Lessons in the "CentralEurope" Category

Ski in Slovakia in style

There are many places in the world to go and ski - like the Alps, Bulgaria or North America. But have you ever considered skiing in Slovakia? The country that is in the heart of Central Europe has an abundance of ski slopes in the Tatra Mountains. In fact the country has a long skiing tradition.

Coming to Slovakia won’t even break the bank, as the cost of living makes it one of the cheapest places to currently visit in the eurozone. The euro is another major plus point for visitors when they visit the country now. Slovakia lies within the Carpathian mountain system, which after the Alps is the second largest and longest in Europe. The huge arc of the Carpathians begins beside the Danube, close to Bratislava, and stretches through the length of Slovakia, Ukraine and Romania.

Category: Europe / Slovakia / Skiing

Central Europe’s Glorious Ball Season Starts

Long cold winter nights in Central Europe can be brightened up by receiving an invitation to a Ball. The annual Ball season in the region has now commenced and will continue until Ash Wednesday. The most famous Ball in the world has to be the Opera Ball in Vienna. Many call it the jewel in the crown of Balls.

There are however hundreds of other Balls in the Austrian capital. Other famous Balls in Central Europe include the Prague Ball, the Czechoslovakian Ball and Budapest’s Opera Ball. In Slovakia the Ball season sees two big Balls, the Bratislava Ball and the Opera Ball.

The Ball season follows on from the 18th and 19th century traditions when Balls were highly popular, especially during the Austro-Hungarian monarchy. The idea of the Ball is to honour the traditional values of the city.

The Ball itself is frequented by many artists, bankers and entrepreneurs, together with other local people, for whom the participation in a city Ball becomes a social prestige. The Ball is used as an occasion for the introduction of young ladies and gentlemen to society. The impressive cultural event is where many prominent people meet.

Category: Central Europe / Events / Balls

‘Tis the season of Christmas markets!

‘Tis the season of the year to be jolly. Christmas is on its way. So why not get into the swing of Christmas and visit a traditional Christmas market? The magic of them will soon put you under their spell.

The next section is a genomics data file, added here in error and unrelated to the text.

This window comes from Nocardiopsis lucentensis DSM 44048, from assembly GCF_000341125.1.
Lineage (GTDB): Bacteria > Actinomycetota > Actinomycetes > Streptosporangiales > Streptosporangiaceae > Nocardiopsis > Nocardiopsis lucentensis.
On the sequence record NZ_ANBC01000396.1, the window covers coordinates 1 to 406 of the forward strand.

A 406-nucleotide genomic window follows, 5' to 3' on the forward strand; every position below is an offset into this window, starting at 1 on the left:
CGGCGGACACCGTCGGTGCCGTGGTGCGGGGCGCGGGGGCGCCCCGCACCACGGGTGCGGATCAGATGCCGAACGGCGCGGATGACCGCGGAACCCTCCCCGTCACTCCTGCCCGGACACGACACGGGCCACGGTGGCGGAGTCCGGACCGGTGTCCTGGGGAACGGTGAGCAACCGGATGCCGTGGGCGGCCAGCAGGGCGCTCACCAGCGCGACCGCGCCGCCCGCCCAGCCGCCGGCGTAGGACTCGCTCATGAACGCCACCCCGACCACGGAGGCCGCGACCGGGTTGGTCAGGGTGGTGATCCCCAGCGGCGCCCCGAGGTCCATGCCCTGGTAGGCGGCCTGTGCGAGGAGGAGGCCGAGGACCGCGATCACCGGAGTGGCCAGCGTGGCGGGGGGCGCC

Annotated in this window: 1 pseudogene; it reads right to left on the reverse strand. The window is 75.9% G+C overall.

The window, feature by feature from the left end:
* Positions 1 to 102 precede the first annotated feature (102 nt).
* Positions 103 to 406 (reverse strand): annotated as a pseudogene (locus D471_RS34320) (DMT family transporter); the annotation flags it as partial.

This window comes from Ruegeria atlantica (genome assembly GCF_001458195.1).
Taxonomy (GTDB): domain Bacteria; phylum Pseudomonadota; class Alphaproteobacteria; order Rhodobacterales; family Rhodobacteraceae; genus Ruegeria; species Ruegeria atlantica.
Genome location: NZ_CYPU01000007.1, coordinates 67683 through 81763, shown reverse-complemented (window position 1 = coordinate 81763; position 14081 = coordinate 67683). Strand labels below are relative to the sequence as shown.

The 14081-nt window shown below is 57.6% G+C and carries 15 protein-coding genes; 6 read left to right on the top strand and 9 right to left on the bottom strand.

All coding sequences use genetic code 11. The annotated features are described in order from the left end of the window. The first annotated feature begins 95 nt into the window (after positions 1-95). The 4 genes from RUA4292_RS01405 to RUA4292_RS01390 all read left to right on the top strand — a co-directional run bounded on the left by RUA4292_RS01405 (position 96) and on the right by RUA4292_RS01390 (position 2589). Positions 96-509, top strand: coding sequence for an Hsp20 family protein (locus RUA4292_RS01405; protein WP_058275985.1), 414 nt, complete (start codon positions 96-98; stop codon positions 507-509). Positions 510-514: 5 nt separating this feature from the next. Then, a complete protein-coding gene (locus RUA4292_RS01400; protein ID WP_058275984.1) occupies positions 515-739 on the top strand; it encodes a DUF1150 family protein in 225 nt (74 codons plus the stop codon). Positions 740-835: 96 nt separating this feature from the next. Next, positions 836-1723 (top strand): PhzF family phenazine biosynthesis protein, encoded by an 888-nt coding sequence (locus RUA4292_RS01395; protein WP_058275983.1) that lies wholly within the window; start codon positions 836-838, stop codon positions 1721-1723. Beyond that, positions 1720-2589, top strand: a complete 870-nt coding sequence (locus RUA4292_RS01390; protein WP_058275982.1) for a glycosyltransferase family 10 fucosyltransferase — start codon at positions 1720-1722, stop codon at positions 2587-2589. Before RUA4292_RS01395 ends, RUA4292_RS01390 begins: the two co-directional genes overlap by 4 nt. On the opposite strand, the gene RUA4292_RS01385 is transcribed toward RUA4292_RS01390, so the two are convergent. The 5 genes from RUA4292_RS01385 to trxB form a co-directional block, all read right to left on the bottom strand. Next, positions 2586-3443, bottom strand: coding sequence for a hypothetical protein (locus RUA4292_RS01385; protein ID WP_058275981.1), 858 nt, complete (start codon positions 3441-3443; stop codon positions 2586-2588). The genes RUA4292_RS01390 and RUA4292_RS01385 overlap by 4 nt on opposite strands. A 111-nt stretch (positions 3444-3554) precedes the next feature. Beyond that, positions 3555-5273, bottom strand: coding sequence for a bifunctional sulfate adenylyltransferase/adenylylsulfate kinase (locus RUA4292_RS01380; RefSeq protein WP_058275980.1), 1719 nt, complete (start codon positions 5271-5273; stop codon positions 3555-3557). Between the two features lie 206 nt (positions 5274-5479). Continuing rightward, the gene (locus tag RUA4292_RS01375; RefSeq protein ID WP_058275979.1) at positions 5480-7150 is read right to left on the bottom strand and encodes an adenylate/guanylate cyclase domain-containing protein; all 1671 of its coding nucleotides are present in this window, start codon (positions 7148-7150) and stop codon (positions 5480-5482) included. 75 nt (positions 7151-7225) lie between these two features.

All over continental Europe you’ll find them. In recent years they have become more and more popular, probably because of the festive seasonal atmosphere they evoke. Their traditional wooden chalets are full of everything you’ll need to prepare for the perfect Christmas.

Christmas markets originate from what is Germany today. Here they are unique. They offer visitors the chance to buy many different forms of merchandise including wooden carvings, toys, candles, decorated mugs and Christmas decorations.

Visitors can enjoy roast chestnuts and grilled bratwurst sausages or munch some gingerbread biscuits (Lebkuchen), marzipan figures and other such sweets. One can even try some German hot mulled wine (Glühwein).

Category: Lifestyle / Christmas / Christmas Markets

Rusyns survive time in Central & Eastern Europe

One of the joys of living in Central Europe is to discover more about its history. On a trip over from Luxembourg, a while back, I came across an interesting article in Time Magazine about ‘Lost Tribes in Old Europe’. One of these ‘lost tribes’ is that of the Rusyns who are located in eight countries spread over Central and Eastern Europe. Most live in Eastern Slovakia and Western Ukraine.

Rusyns are also known as Ruthenians. They are members of a Slavic tribe that settled in this area in the 6th century. Rusyns speak a distinct language. They are renowned for their exquisite wooden churches, often built without nails. They were mainly a poor farming community yet their culture and tradition were very vibrant and widespread.

Rusyns have resisted assimilation for centuries. They have endured hardship. The Hungarians suppressed them by forcing them to learn Hungarian. The Austrians stole their land and taxed them to the hilt by demanding more animals and crops. This severe hardship forced thousands and thousands of Rusyns to emigrate after 1880 to the industrial regions of north-east America.

Category: History / Central & Eastern Europe / Rusyn

The things that make Slovakia great

So what do Slovaks think that make their country great? Well, many love its nature. The beautiful forests and mountains that are in its national parks. The Tatra Mountains are perhaps the country’s greatest asset. They form part of the Carpathian Mountain range.

Another great thing in Slovakia is the national park Slovak Paradise (Slovenský Raj). Slovakia also has many beautiful lakes to see including Štrbské Pleso in the High Tatras. Slovakia has a lot of interesting castles to visit including Spišský castle and Bratislava Castle.

Spas are pretty popular, especially those at Piešťany and Bardejov. There are some interesting caves to explore including those at Dobšinská l’adová and Demänovská. There is some great folk architecture to see including many traditional villages.

On the eastern side of Slovakia there are many wooden churches to visit. Folk music and dancers wearing traditional costumes are also great things to enjoy. Slovakia is also famous for its pretty girls. It is said they are the most beautiful women in the world. It thus boasts some top models. It also has some incredibly nice people.

Category: Central Europe / Slovakia / Places to Visit